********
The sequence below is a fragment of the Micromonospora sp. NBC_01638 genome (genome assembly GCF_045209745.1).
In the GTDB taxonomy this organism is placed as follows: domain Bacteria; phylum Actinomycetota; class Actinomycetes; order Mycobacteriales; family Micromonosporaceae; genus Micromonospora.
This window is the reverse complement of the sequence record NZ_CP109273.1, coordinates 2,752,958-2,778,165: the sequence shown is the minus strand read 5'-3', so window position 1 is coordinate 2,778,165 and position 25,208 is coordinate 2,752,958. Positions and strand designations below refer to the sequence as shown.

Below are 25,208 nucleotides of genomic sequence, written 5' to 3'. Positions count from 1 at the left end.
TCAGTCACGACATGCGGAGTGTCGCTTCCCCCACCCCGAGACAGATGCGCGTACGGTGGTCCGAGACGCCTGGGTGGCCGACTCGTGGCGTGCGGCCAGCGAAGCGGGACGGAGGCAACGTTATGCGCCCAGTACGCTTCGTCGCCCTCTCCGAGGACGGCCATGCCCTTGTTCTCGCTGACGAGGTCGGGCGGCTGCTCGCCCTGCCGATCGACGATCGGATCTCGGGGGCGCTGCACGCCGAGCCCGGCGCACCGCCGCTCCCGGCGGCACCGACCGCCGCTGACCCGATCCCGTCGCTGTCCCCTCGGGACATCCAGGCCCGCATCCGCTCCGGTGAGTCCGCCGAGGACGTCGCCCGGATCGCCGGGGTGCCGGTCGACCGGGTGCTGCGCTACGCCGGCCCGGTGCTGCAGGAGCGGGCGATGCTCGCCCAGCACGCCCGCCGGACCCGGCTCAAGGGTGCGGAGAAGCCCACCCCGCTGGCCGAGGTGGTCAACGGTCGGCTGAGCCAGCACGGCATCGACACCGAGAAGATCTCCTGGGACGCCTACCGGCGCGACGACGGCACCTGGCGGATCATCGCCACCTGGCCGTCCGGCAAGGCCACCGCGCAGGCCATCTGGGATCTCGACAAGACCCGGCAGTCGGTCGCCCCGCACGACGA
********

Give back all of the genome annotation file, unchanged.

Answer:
The sequence below is a fragment of the Micromonospora sp. NBC_01638 genome (genome assembly GCF_045209745.1).
In the GTDB taxonomy this organism is placed as follows: domain Bacteria; phylum Actinomycetota; class Actinomycetes; order Mycobacteriales; family Micromonosporaceae; genus Micromonospora.
This window is the reverse complement of the sequence record NZ_CP109273.1, coordinates 2,752,958-2,778,165: the sequence shown is the minus strand read 5'-3', so window position 1 is coordinate 2,778,165 and position 25,208 is coordinate 2,752,958. Positions and strand designations below refer to the sequence as shown.

Below are 25,208 nucleotides of genomic sequence, written 5' to 3'. Positions count from 1 at the left end.
TCAGTCACGACATGCGGAGTGTCGCTTCCCCCACCCCGAGACAGATGCGCGTACGGTGGTCCGAGACGCCTGGGTGGCCGACTCGTGGCGTGCGGCCAGCGAAGCGGGACGGAGGCAACGTTATGCGCCCAGTACGCTTCGTCGCCCTCTCCGAGGACGGCCATGCCCTTGTTCTCGCTGACGAGGTCGGGCGGCTGCTCGCCCTGCCGATCGACGATCGGATCTCGGGGGCGCTGCACGCCGAGCCCGGCGCACCGCCGCTCCCGGCGGCACCGACCGCCGCTGACCCGATCCCGTCGCTGTCCCCTCGGGACATCCAGGCCCGCATCCGCTCCGGTGAGTCCGCCGAGGACGTCGCCCGGATCGCCGGGGTGCCGGTCGACCGGGTGCTGCGCTACGCCGGCCCGGTGCTGCAGGAGCGGGCGATGCTCGCCCAGCACGCCCGCCGGACCCGGCTCAAGGGTGCGGAGAAGCCCACCCCGCTGGCCGAGGTGGTCAACGGTCGGCTGAGCCAGCACGGCATCGACACCGAGAAGATCTCCTGGGACGCCTACCGGCGCGACGACGGCACCTGGCGGATCATCGCCACCTGGCCGTCCGGCAAGGCCACCGCGCAGGCCATCTGGGATCTCGACAAGACCCGGCAGTCGGTCGCCCCGCACGACGA